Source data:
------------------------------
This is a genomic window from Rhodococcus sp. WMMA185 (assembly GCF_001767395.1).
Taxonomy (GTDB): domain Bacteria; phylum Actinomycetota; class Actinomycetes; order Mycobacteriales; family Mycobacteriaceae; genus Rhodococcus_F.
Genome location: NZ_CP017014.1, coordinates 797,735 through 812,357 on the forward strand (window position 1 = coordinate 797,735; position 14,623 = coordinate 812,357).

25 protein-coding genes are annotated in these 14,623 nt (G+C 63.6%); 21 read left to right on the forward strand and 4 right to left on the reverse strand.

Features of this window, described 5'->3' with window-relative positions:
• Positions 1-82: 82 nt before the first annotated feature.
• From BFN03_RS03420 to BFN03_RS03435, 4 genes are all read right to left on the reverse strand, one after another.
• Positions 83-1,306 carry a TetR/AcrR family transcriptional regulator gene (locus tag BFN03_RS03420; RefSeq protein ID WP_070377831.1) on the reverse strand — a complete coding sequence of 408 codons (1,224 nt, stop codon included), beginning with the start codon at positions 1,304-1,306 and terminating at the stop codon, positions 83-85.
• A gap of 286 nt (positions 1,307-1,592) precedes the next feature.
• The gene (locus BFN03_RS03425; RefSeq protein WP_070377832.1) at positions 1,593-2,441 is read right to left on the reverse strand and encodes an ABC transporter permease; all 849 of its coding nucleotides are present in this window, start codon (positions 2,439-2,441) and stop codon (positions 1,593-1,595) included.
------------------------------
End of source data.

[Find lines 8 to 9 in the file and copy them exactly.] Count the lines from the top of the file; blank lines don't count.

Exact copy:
• Positions 83-1,306 carry a TetR/AcrR family transcriptional regulator gene (locus tag BFN03_RS03420; RefSeq protein ID WP_070377831.1) on the reverse strand — a complete coding sequence of 408 codons (1,224 nt, stop codon included), beginning with the start codon at positions 1,304-1,306 and terminating at the stop codon, positions 83-85.
• A gap of 286 nt (positions 1,307-1,592) precedes the next feature.